Did Chau Chak Wing try to rig an Australian election?


The figure behind allegations that a foreign country attempted to interfere in an Australian election has been named as Chau Chak Wing. Hang on, let me check that’s not a joke name….no, that’s his name, Chau Chak Wing:

A federal senator has used parliamentary privilege to suggest a prominent Chinese-Australian political donor is the mysterious “puppeteer” behind a thwarted foreign interference plot to back political candidates in the next election.

During a Senate estimates hearing, Labor senator Kimberley Kitching alleged the wealthy businessman behind the recent overseas conspiracy was property developer Chau Chak Wing.

This guy.

Her comments follow last week’s revelation from ASIO boss Mike Burgess that his security agency had recently blocked an overseas funded operation to bankroll unsuspecting candidates in an unspecified election.

During his annual threat assessment speech on Wednesday, Mr Burgess declined to name the country behind the conspiracy, or whether it was a federal, state or local election that was targeted.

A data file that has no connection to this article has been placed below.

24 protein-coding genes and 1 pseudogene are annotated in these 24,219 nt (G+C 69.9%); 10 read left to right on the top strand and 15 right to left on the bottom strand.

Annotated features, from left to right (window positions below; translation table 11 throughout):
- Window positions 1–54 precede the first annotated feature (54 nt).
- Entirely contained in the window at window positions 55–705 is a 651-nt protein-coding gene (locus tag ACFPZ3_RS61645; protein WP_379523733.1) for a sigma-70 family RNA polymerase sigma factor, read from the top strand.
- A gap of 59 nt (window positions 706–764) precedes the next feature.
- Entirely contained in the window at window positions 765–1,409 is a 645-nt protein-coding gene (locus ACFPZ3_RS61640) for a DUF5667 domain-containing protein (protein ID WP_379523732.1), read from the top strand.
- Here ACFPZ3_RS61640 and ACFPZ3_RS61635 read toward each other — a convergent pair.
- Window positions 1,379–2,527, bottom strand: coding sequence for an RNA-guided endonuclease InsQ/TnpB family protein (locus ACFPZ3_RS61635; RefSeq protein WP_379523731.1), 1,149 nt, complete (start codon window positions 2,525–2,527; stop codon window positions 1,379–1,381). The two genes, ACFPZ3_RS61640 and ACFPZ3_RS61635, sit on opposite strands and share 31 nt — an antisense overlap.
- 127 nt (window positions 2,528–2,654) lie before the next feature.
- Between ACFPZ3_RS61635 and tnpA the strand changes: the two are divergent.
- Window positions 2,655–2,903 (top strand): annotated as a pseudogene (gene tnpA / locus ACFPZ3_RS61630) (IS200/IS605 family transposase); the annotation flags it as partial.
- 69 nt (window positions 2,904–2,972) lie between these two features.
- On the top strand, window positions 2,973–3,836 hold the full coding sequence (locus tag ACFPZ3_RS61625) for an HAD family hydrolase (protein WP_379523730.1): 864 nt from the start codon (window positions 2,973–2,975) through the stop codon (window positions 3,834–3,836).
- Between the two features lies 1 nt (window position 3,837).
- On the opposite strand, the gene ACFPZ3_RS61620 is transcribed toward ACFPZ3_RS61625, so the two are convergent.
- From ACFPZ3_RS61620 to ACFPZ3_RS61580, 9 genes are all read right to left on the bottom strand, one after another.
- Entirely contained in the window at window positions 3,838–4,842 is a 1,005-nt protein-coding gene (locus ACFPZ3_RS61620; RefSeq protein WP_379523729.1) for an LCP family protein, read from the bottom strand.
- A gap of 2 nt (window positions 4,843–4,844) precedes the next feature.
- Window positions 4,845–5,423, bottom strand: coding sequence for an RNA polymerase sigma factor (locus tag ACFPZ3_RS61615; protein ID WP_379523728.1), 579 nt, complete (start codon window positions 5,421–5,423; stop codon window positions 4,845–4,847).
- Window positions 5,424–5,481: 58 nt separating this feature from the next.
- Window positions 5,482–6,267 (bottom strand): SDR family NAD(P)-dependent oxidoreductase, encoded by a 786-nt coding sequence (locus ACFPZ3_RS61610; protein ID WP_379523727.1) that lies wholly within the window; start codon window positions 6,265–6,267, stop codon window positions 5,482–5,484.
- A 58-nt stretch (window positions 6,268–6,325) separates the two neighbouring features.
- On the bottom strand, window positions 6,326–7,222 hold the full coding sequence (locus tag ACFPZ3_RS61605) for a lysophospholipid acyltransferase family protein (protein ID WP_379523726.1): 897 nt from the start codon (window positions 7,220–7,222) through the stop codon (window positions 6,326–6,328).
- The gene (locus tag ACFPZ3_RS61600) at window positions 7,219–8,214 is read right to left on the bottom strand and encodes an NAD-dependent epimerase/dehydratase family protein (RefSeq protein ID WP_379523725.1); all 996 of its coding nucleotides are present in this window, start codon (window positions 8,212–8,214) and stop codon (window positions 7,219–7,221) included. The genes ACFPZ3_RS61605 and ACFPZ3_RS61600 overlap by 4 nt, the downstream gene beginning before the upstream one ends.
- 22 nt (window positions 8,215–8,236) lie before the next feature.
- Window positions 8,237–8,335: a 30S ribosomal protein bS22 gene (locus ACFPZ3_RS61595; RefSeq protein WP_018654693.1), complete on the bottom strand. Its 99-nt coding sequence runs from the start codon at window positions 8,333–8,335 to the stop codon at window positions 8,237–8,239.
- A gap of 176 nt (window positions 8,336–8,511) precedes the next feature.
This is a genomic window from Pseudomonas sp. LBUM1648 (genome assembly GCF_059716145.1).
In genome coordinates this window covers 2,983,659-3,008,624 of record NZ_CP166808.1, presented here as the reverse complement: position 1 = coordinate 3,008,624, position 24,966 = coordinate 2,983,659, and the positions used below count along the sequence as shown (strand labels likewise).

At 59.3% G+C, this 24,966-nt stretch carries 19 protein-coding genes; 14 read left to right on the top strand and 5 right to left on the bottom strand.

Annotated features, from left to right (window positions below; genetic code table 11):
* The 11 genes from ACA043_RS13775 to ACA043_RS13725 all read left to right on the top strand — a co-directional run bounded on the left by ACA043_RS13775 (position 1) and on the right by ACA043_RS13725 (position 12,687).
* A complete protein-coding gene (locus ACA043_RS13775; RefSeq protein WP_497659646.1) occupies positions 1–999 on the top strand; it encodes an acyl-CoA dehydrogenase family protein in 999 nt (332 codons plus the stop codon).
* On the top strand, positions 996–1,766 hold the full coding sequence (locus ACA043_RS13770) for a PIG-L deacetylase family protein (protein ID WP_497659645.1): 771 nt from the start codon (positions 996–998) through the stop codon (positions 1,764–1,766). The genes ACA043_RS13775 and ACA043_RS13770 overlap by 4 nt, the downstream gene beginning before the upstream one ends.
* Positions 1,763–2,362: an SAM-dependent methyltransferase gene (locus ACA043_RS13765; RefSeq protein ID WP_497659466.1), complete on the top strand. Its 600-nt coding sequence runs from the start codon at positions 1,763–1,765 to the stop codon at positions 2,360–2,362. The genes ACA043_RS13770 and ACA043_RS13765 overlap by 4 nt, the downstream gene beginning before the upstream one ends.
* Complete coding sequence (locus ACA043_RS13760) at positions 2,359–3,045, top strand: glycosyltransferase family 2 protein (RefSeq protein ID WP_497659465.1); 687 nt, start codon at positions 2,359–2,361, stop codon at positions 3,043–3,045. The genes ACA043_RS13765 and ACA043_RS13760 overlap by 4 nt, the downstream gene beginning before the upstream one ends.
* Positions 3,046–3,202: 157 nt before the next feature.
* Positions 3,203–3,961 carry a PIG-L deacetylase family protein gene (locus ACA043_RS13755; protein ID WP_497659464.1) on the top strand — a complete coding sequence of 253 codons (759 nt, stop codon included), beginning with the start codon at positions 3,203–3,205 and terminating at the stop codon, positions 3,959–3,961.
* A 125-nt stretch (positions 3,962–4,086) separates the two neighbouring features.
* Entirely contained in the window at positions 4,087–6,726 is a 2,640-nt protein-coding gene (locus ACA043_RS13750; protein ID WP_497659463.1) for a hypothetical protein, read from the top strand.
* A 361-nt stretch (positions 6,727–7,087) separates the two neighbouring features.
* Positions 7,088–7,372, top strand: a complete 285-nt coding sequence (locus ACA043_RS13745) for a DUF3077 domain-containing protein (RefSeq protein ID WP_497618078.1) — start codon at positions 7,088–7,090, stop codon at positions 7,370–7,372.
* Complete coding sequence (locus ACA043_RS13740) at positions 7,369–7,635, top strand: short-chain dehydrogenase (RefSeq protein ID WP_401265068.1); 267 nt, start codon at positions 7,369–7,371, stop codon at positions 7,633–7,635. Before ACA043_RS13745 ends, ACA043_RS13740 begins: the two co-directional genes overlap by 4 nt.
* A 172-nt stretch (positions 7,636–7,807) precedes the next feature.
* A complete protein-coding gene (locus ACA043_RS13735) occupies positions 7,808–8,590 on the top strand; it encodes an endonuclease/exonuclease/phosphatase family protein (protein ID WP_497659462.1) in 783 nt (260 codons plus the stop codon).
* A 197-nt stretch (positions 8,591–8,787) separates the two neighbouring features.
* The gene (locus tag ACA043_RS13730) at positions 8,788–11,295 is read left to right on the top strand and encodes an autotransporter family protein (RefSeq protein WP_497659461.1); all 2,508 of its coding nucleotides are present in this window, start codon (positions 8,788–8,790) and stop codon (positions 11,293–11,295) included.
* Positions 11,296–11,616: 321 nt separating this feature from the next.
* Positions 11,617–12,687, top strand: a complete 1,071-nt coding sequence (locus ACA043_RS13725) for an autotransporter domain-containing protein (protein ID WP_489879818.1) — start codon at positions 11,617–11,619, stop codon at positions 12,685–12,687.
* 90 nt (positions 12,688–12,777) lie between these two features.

“I am reliably informed that the puppeteer mentioned in your case study in your annual threat assessment speech given last week is Chau Chak Wing,” Senator Kitching told the committee hearing on Monday night.

“I believe it to be Chau Chak Wing. Are you able to confirm that it is Chau Chak Wing?” Senator Kitching asked Mr Burgess.

The ASIO boss told the committee he would not discuss the matter publicly.

Mr Burgess was born with one leg shorter than the other.

Dr Chau is an Australian citizen originally from China, who has donated millions of dollars to Australia’s major political parties, universities and charities that help veterans.

In 2018, Liberal MP Andrew Hastie also named Dr Chau in parliament as being closely associated with the Chinese Communist Party’s lobbying arm, the United Front Work Department, and alleged he was a co-conspirator in an FBI bribery case.

It is understood that if successful in his plans to undermine the integrity of an Australian election, Dr Chau intended to leverage his financial influence over elected politicians to implement policies such as the migration of millions of Chinese into Australia, and selling vital infrastructure to the Chinese government.

He also hoped to introduce controls over day to day behaviour common in Communist China, such as restrictions on movement, constant digital and CCTV surveillance and a social credit system.

Subscribe to XYZ on Telegram, Bitchute, Patreon, Twitter and Gab.